Written by Dr. Sidney Langston
Kathryn and John, the parents of three adult children, sat across from me looking worried. John had retired several months earlier and he and his wife had been looking forward to doing some traveling and spending time alone together. However, it seemed that their dream was not going to be realized because their adult daughter had lost her job, and all her efforts to find new employment had failed. Her savings had quickly been depleted and she was no longer able to support herself. She wanted to come back home to live. In the past their daughter had taken their help for granted. Now they wanted to be available to her, but they wanted to do it in the healthiest possible way.
The number of adult children living at home has been on the rise since 2000, according to the census data. Men 25 to 34 who are living at home rose from 14 percent in 2005 to 19 percent in 2011, while women of the same age went from 8 percent in 2005 to 10 percent in 2011. According to the Bureau of Labor Statistics, almost 16% of 20-to-24-year-olds are unemployed and according to Pew Research, a whopping 85% of college seniors had planned to move back home with their parents after graduation. According to the research this is almost always for financial reasons or because of divorce. The research also indicates that when adult children return home they want to enjoy all the privileges of adulthood with little or no responsibilities. They want their parents to take care of them. If allowed, this will infringe on the parents’ financial resources, privacy, and lifestyle.
As parents we want to help our children as much as possible, regardless of their ages. However, it is one thing for our children to gratefully accept our help and another to have our help taken for granted.
If, like Kathryn and John, you are faced with the possibility of one of your adult children returning to live with you, perhaps the following suggestions will prove helpful.
- Establish a written or oral contract with your adult child before allowing him to return home. This will help protect both your rights and his. Negotiate the terms of the contract with your adult child so that they are mutually satisfactory.
- If at all possible, establish with your returning child the expected length of stay and stick to it. You can always renegotiate the time limit if it becomes necessary.
- If your child is between jobs and can’t pay room and board, expect him to help around the house or the yard. This way he can earn his keep, while maintaining a sense of responsibility and self esteem, and you will benefit from his help.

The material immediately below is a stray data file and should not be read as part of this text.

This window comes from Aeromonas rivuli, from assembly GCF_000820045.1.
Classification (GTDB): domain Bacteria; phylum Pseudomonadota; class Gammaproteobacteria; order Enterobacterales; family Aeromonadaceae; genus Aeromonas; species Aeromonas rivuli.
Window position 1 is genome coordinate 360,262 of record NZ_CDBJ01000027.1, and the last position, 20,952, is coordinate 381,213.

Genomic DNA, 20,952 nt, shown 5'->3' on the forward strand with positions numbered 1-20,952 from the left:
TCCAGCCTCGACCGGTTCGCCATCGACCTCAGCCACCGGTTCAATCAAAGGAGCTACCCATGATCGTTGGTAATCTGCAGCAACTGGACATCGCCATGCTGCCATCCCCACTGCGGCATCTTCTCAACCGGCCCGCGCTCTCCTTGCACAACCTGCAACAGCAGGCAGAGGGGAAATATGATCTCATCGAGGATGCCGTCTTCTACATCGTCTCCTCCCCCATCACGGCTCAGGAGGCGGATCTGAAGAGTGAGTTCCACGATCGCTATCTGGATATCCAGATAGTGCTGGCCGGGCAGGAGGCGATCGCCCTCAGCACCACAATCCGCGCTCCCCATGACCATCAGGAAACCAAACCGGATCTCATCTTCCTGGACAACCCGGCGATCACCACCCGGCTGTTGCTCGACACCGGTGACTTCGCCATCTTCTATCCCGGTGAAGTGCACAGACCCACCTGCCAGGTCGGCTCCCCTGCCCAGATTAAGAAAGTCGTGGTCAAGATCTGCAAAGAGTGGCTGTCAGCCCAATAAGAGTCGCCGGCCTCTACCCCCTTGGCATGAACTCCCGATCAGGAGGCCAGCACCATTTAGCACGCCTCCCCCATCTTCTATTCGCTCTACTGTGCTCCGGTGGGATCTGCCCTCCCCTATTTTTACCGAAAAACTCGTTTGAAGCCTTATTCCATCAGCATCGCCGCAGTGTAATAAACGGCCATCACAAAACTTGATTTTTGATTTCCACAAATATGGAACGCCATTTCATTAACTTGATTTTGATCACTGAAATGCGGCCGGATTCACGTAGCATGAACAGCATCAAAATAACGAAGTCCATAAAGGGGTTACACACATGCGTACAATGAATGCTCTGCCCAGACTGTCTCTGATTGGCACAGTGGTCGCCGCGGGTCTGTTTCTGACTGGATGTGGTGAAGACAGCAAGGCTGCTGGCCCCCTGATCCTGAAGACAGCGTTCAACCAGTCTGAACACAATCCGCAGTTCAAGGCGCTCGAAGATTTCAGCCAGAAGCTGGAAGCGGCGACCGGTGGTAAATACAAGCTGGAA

- Establish ground rules. This doesn’t mean that you are treating him like a child. Rather, it is stating what you expect of anyone living in your home. For example, if you don’t let people smoke in your house, and your adult child smokes, don’t change the rules to accommodate him.
- Don’t establish curfews or ask where your adult child is going or when he will be back. Remember he is an adult who has been living on his own, keeping his own time schedules. However, it is common courtesy for your adult child to let you know if he is not coming home at night or will be out of town for an extended period.
- Work diligently to keep the lines of communication open and honest. This helps to avoid unnecessary conflicts and makes everyone concerned more comfortable.
- Lastly, refrain from caretaking, overprotecting, or indulging your adult child. Don’t do his thinking and planning for him. Keep in mind he is an adult and he needs the learning experience of making his own decisions and/or mistakes. This allows him the freedom to err in judgement, make mistakes, experience the consequences of his decisions and learn from those consequences without erosion of self respect.
Kathryn and John left my office feeling better equipped to deal with their returning adult child and their own future. They had some tools which would make this transition in their lives a little smoother for everyone.
Six months later Kathryn and John called to let me know that their daughter was on her own again. Her stay in their home had worked out well because they had discussed guidelines in advance and everyone knew what to expect.
In these difficult economic times, more and more adult children find themselves temporarily living with their parents. But, if everyone involved works together, lives and relationships do not have to be disrupted.
Dugger, Jim (1991). Parenting: Ward and june don’t live here anymore. Shawnee Mission Kansas: National Press Publications.
Copyright 1994, El Rophe Center, Inc.